There are a great many familiar sayings that are in the mouths of nearly everybody which are perfect nonsense, and one of these many sayings is the one we have chosen for the subject of this article. One would imagine that falsehood became sacred by repetition, judging from the way that certain un-truths live in the literature and language of mankind. Many a holy text is only holy by being with what is true, as we pay respect to many a man whom we know to be unworthy because he is related to respectable people.
The saying that “whatever is is right,” is a dogma of the philosophy of indifference. To anyone who works for the right and suffers wrong, such a dogma is impertinent. Are the deeds that sink a man to the realm of brutes, and the deed that lifts him to heights where virtue in her high estate dwells alone, both right? The worst light for a human soul is that light in which a bad act looks like a good one. We cannot afford to trifle with things pure and true. To succeed grandly in life we must side with what is right.
There is a class of people that hold a don’t-care philosophy. These people don’t care what they say or do; they don’t care what takes place in the world or what the world suffers or endures. The tent in which they dwell is pitched above the plane of human wants and sufferings. They look from their serene abode upon the troubled elements below, and, in contemplation of what is beneath them, pronounce with pious gravity the highest text of their system of philosophy: “Whatever is is right.”
To those who have never seen the bitter tear start under the infliction of injury; to those who have never heard the sigh that disappointment and deception have wrung from a breaking heart; to those who have never witnessed the sufferings which tyranny imposes upon its victims; to those who have never felt the miseries which selfishness heaps upon human beings, this doctrine may seem true; but to those who have beheld the consequences of evil doing, and felt the hard hand of injustice upon their lives; to those who have been the victims of deception, and realized the terrible fate of disappointment; to those who have been trodden upon and denied the rights of men; to those who have been the slaves of the world’s cruel masters, how false it is!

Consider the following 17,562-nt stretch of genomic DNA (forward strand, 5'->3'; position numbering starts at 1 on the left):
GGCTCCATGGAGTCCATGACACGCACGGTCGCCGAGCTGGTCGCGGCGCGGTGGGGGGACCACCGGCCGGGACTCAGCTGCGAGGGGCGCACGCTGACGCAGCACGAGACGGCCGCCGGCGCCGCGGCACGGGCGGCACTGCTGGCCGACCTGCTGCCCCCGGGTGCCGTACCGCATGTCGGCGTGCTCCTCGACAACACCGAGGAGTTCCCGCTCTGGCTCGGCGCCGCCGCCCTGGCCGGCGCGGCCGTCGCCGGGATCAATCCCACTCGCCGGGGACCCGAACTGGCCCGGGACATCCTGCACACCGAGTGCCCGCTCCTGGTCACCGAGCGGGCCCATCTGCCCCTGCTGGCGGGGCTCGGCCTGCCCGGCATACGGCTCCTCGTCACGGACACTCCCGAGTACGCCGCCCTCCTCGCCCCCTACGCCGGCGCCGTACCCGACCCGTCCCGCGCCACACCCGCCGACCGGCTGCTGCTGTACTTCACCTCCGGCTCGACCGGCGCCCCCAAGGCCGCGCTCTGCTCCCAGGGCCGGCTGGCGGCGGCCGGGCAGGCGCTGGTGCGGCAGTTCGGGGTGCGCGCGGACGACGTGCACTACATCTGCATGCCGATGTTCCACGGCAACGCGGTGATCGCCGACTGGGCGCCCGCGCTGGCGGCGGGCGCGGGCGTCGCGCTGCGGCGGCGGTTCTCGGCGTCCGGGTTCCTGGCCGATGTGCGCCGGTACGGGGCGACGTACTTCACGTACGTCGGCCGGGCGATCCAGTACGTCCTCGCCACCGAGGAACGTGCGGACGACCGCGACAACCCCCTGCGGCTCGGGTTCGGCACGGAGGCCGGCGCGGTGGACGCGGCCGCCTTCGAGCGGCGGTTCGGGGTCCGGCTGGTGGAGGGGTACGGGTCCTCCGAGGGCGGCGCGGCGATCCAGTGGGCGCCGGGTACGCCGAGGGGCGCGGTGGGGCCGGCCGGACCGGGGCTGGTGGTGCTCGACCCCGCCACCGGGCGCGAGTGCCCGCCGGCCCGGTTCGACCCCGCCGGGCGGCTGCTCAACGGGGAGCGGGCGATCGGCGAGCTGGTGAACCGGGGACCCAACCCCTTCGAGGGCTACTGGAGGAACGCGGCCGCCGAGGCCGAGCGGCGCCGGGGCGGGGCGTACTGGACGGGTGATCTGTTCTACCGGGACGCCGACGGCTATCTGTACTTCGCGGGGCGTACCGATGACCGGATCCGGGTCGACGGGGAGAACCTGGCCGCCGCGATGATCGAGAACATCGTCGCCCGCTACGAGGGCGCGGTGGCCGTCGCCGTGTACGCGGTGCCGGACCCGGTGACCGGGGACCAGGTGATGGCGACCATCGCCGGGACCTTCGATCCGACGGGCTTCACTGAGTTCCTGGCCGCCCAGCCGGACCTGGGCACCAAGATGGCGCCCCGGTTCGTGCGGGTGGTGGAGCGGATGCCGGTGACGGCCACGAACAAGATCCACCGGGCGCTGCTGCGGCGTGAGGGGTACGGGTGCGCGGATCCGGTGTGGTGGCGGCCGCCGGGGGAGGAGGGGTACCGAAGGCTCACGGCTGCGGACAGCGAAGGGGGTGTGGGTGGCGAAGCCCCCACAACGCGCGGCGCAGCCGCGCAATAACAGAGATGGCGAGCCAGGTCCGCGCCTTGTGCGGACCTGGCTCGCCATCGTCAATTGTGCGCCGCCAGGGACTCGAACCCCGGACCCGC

We cannot disguise the fact that there is wrong in the world. It haunts every dwelling-place of man. It follows man to his business, to his work. It goes with him when he seeks his pleasure. It does not leave him when he enters his home.
Every harsh word is wrong, every unjust judgment is wrong, every cruel act is wrong, every deception is wrong, every wicked or impure thought is wrong. Go where we will and we shall meet the ugly face of wrong. On the street its presence will bring shame into the face; in our dealings with the world it will come before our eyes in all its hideous reality. Even when alone we cannot keep this phantom away.
Is it right that a human being should cause another pain and anguish that will leave their marks on the heart and brow for life? Is it right to make a man suffer unjustly, to add to misfortune the weight of cruelty? Is it right to deprive one of honor, of fortune, of life?
Is it right to bear false witness against a brother-man, to abuse a neighbor, to slander and malign a human soul? Is wrong right?
Go to the garret of the poor wretch where want stares him in the face, where extortion robs his family of every joy and every comfort, where the day is made dark from no ray of human love coming into the heart, and the night darker from the absence of warmth and light. Go to the home rent asunder by vice and see the broken promises once so fair and bright, now blushing with shame; hear curses from lips that once spoke in love; see the skeletons of vows beautiful when breathed by the lips of the holiest passion on Earth, but now hideous in their ruin. Go to the den of wickedness, to the house of crime supported by lust and greed; look upon the pictures of wretchedness and sorrow, of sin and guilt painted by the hand of wrong; behold the wrecked human lives that are floating on the sea of existence, only drifting until some sudden wave shall overwhelm them and sink them out of sight, leaving behind a memory that man should contemplate with pity and which kindness would blot out forever. See the world in its vice, in its suffering, in its misery, in its tears and its shame and let your lips say, if they can, that “Whatever is is right.”